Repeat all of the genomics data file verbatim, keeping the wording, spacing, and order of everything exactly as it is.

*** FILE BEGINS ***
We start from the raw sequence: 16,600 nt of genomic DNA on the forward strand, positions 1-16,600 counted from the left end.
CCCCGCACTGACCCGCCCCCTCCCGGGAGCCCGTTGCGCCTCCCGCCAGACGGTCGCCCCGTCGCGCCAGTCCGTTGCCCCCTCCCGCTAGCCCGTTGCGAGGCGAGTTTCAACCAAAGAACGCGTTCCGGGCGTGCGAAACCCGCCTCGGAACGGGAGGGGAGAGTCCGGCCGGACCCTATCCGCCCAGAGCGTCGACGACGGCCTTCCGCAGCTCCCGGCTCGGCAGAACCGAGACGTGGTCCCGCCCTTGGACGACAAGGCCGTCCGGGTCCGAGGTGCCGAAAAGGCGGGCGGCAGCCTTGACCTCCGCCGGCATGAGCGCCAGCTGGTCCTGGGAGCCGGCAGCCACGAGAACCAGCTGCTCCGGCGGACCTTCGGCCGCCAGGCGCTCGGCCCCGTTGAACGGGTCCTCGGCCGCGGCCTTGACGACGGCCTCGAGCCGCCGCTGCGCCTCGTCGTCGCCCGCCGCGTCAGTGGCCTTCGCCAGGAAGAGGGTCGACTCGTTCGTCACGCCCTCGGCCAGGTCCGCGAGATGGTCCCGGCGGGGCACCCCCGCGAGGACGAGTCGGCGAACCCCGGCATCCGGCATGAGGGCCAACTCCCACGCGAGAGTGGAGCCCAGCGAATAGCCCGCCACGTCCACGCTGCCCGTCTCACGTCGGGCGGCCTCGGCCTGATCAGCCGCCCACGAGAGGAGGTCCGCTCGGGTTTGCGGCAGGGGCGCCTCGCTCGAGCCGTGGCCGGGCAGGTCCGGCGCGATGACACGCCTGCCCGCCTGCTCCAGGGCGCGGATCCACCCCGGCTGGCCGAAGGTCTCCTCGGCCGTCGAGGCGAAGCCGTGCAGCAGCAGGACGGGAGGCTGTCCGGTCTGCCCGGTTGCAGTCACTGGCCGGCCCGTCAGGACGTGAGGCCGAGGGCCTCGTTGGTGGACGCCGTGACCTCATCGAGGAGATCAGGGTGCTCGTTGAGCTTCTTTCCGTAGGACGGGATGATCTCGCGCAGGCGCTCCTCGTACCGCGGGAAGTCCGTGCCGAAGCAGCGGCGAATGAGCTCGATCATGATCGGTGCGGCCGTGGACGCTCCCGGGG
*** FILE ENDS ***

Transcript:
We start from the raw sequence: 16,600 nt of genomic DNA on the forward strand, positions 1-16,600 counted from the left end.
CCCCGCACTGACCCGCCCCCTCCCGGGAGCCCGTTGCGCCTCCCGCCAGACGGTCGCCCCGTCGCGCCAGTCCGTTGCCCCCTCCCGCTAGCCCGTTGCGAGGCGAGTTTCAACCAAAGAACGCGTTCCGGGCGTGCGAAACCCGCCTCGGAACGGGAGGGGAGAGTCCGGCCGGACCCTATCCGCCCAGAGCGTCGACGACGGCCTTCCGCAGCTCCCGGCTCGGCAGAACCGAGACGTGGTCCCGCCCTTGGACGACAAGGCCGTCCGGGTCCGAGGTGCCGAAAAGGCGGGCGGCAGCCTTGACCTCCGCCGGCATGAGCGCCAGCTGGTCCTGGGAGCCGGCAGCCACGAGAACCAGCTGCTCCGGCGGACCTTCGGCCGCCAGGCGCTCGGCCCCGTTGAACGGGTCCTCGGCCGCGGCCTTGACGACGGCCTCGAGCCGCCGCTGCGCCTCGTCGTCGCCCGCCGCGTCAGTGGCCTTCGCCAGGAAGAGGGTCGACTCGTTCGTCACGCCCTCGGCCAGGTCCGCGAGATGGTCCCGGCGGGGCACCCCCGCGAGGACGAGTCGGCGAACCCCGGCATCCGGCATGAGGGCCAACTCCCACGCGAGAGTGGAGCCCAGCGAATAGCCCGCCACGTCCACGCTGCCCGTCTCACGTCGGGCGGCCTCGGCCTGATCAGCCGCCCACGAGAGGAGGTCCGCTCGGGTTTGCGGCAGGGGCGCCTCGCTCGAGCCGTGGCCGGGCAGGTCCGGCGCGATGACACGCCTGCCCGCCTGCTCCAGGGCGCGGATCCACCCCGGCTGGCCGAAGGTCTCCTCGGCCGTCGAGGCGAAGCCGTGCAGCAGCAGGACGGGAGGCTGTCCGGTCTGCCCGGTTGCAGTCACTGGCCGGCCCGTCAGGACGTGAGGCCGAGGGCCTCGTTGGTGGACGCCGTGACCTCATCGAGGAGATCAGGGTGCTCGTTGAGCTTCTTTCCGTAGGACGGGATGATCTCGCGCAGGCGCTCCTCGTACCGCGGGAAGTCCGTGCCGAAGCAGCGGCGAATGAGCTCGATCATGATCGGTGCGGCCGTGGACGCTCCCGGGG